IAA caught up with Stefan Ferber, CEO of Bosch Software Innovation as he stopped off in Singapore as part of his travels across the Asia Pacific region, which is seeing increased adoption of IoT with more projects coming online.
IAA: Why is Blockchain becoming important for IoT?
Stefan Ferber (SF): Bosch is associated with its strategy around IoT. Trust, security, and privacy are important principles for Bosch. The trust part, in particular, as you can only deliver if you have the organisational and technical means behind it.
Sometimes in a very distributed world when machines talk to each other, it is very difficult to get organisational trust installed because if you have organisational trust a public key infrastructure system is used and there is encryption for that, etc. We have experts for this and even bought a company to increase our capability in this area. However good we are in this area we know it is not enough because once machine become agents by themselves you have to install contracts between them. That is why we have tapped into this topic of ledgers. This is not about the currency aspect of the Blockchain but much more about the distributed ledger aspect. We have been working at this for four years, and since that time we have come up with some projects.
For example, if you buy a used car, the trust issue is how old is it and is the mileage you see really the actual mileage taken by the vehicle. We have a project with Tuv, which is the authority in Germany taking care of vehicle inspections, to make sure that the mileage has not been tampered with. This is a good example, where it is difficult to get organisations trust because you do not know how many people have been interfering with it.
We used the Ethereum Blockchain as a first step to build a contract between these parties. We learned that traditional Blockchain Technology is expensive in terms of compute. We would say it is the most expensive, slowest database in the world, which is ok if you do not have trust at all. If we can find a smarter and more computationally efficient way then we will be better off. It is probably the only way you can go.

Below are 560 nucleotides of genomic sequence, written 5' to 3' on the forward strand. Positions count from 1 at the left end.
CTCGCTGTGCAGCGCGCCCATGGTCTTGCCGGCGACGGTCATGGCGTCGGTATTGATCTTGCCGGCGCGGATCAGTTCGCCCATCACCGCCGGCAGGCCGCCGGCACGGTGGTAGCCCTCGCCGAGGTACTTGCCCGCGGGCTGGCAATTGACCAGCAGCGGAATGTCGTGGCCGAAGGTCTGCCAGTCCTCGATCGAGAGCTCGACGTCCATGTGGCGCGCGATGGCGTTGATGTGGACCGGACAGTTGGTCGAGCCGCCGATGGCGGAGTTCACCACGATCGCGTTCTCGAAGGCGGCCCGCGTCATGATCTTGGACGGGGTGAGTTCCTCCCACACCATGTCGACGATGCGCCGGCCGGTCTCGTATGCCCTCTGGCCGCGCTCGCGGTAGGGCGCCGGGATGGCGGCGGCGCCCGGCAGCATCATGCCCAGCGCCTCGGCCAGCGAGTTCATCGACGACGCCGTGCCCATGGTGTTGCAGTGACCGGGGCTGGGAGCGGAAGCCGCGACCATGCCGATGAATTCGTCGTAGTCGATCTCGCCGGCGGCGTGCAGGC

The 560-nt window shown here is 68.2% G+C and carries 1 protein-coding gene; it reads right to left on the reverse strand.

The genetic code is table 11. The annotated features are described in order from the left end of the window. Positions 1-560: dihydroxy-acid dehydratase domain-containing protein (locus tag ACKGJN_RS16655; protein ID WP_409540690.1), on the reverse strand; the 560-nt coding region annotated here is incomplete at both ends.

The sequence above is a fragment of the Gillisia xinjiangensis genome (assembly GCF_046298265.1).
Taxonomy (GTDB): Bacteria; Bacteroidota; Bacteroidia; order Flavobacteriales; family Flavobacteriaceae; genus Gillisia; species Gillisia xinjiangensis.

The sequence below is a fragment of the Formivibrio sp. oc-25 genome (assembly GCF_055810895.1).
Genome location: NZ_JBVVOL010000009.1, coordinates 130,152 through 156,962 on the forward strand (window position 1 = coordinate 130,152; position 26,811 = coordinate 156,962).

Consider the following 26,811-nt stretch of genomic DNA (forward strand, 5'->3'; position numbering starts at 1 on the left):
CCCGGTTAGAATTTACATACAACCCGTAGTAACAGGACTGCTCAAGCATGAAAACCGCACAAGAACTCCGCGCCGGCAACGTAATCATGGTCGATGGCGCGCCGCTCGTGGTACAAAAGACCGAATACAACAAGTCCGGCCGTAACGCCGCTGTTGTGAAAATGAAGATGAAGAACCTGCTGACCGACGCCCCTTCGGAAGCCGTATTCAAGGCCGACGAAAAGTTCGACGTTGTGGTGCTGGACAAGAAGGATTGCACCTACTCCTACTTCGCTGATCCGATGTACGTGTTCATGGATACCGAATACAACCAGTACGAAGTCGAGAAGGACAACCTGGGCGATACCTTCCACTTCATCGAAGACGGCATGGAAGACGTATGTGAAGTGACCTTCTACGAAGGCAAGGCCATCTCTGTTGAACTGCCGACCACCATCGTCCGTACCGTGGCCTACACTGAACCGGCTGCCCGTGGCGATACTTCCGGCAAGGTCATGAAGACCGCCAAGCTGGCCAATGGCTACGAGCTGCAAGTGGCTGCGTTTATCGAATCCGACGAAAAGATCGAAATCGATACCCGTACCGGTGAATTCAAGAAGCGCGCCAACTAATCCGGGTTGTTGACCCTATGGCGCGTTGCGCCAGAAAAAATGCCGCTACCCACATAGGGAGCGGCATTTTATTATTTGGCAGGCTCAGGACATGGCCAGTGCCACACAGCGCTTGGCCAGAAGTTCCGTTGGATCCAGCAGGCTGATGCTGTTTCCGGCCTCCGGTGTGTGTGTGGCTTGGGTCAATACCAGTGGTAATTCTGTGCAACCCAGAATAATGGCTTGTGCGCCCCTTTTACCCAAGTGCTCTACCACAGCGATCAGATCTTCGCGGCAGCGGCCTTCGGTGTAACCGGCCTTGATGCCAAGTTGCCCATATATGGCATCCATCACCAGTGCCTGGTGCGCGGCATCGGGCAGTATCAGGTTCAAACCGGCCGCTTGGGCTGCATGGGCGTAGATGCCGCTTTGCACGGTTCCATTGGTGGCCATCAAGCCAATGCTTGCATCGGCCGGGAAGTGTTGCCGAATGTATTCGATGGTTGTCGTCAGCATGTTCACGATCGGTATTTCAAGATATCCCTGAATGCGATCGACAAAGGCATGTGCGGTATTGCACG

Battery life is important, particularly as devices are becoming more mobile. Organisational trust is difficult to get, which is why we looked at IOTA. We are part of the IOTA community. We believe in a lot of the concepts of IOTA, particularly distributed ledgers. However, we also know that not everything IOTA is up to is of a standard that we want to have. We invest more in our own research and development, and we are very happy that the community is open to that.
IAA: Tell me more about the Trusted IoT Alliance, which I understand you to be a founding member?
SF: We set up the Trusted IoT Alliance to promote business use cases for the technology in the space that we are interested in. This is because we see a lot of traction in the typical financial market, but we want to develop an ecosystem that is looking at this from the point of view of how ‘things’ interact with each other. To make this happen, we need other companies to be involved as well. We also have to push security and to take such requirements into account. We have a lot of support for this alliance.
IAA: How is blockchain changing business models?
SF: In regards to the Blockchain aspect, it is based on decentralisation, so you do not need a single centre of trust. You have a distributed element which has produced much innovation with several platforms available to build on top of. We could shop today at Amazon for most of our goods if we chose to. If you have a distributed element, such as Blockchain, you do not need a central element for that. You can basically make P2P transactions.
Having said all that there is still an element of central trust behind such a platform. For instance, you have to trust the code that is used to run the ecosystem, though this is transparent and is open source. In this case, we trust the developers who put the code together and that the code does what the developers say it does. The mode is transparent, but still, we do not know how this will relate to regulatory trust.
The disruptive part for a bank, notary, or a lawyer, which is basically a trusted third party, and acts as a trustee for both sides are now distributed in an organisation, and in the end, the trustee is the organisation, the foundation of the community that provides the technology.
For IoT, I believe it is a little different. For device manufacturers, like Bosch, the disruptive part is that the service becomes more important. As such, it is not important to buy a product anymore. In a sharing economy or a service economy, you pay to use a machine by the hour, for example. It is pay per use, so you do not buy a dishwasher anymore, for instance, you simply pay for how often you use it. If you have a second apartment because you travel a lot, then you pay less, but if your family use it more often, then you pay more. This would mean a change in business model for device manufacturing. We see some system integrators or service companies buy products and offer a service, for instance, ride-sharing companies.
Riding-sharing companies do not buy the cars, but they use the infrastructure of the cars somebody else owns, to offer a service on top of their infrastructure. The margin for providing such services is much better.
The companies that provide the real hardware and do the difficult engineering work have a lower margin and the companies who provide the services on top make the bigger margin. That is why we have device manufacturers tapping into the service business too.